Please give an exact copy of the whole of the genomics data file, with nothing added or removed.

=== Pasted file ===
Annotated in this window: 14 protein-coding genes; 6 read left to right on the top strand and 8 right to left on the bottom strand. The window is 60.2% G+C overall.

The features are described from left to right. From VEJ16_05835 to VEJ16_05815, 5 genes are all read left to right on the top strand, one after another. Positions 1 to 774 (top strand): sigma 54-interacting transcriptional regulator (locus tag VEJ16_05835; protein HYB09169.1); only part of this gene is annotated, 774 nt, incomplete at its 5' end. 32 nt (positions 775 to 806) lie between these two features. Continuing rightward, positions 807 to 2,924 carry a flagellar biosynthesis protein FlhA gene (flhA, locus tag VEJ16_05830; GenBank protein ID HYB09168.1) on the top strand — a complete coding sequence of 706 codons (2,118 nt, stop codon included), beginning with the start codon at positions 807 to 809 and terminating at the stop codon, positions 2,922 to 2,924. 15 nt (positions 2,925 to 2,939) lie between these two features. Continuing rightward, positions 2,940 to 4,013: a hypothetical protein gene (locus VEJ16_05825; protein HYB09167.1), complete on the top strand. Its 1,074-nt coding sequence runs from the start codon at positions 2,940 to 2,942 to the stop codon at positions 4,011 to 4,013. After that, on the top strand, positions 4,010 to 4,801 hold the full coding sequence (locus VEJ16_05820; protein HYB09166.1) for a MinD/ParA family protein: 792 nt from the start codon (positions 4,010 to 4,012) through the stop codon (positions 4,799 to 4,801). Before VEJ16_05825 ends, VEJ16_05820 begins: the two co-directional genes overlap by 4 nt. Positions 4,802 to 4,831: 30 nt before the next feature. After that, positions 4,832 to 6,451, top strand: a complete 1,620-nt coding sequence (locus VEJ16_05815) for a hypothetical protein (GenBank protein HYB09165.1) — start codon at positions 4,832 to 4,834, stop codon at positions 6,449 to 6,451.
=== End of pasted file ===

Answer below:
Annotated in this window: 14 protein-coding genes; 6 read left to right on the top strand and 8 right to left on the bottom strand. The window is 60.2% G+C overall.

The features are described from left to right. From VEJ16_05835 to VEJ16_05815, 5 genes are all read left to right on the top strand, one after another. Positions 1 to 774 (top strand): sigma 54-interacting transcriptional regulator (locus tag VEJ16_05835; protein HYB09169.1); only part of this gene is annotated, 774 nt, incomplete at its 5' end. 32 nt (positions 775 to 806) lie between these two features. Continuing rightward, positions 807 to 2,924 carry a flagellar biosynthesis protein FlhA gene (flhA, locus tag VEJ16_05830; GenBank protein ID HYB09168.1) on the top strand — a complete coding sequence of 706 codons (2,118 nt, stop codon included), beginning with the start codon at positions 807 to 809 and terminating at the stop codon, positions 2,922 to 2,924. 15 nt (positions 2,925 to 2,939) lie between these two features. Continuing rightward, positions 2,940 to 4,013: a hypothetical protein gene (locus VEJ16_05825; protein HYB09167.1), complete on the top strand. Its 1,074-nt coding sequence runs from the start codon at positions 2,940 to 2,942 to the stop codon at positions 4,011 to 4,013. After that, on the top strand, positions 4,010 to 4,801 hold the full coding sequence (locus VEJ16_05820; protein HYB09166.1) for a MinD/ParA family protein: 792 nt from the start codon (positions 4,010 to 4,012) through the stop codon (positions 4,799 to 4,801). Before VEJ16_05825 ends, VEJ16_05820 begins: the two co-directional genes overlap by 4 nt. Positions 4,802 to 4,831: 30 nt before the next feature. After that, positions 4,832 to 6,451, top strand: a complete 1,620-nt coding sequence (locus VEJ16_05815) for a hypothetical protein (GenBank protein HYB09165.1) — start codon at positions 4,832 to 4,834, stop codon at positions 6,449 to 6,451.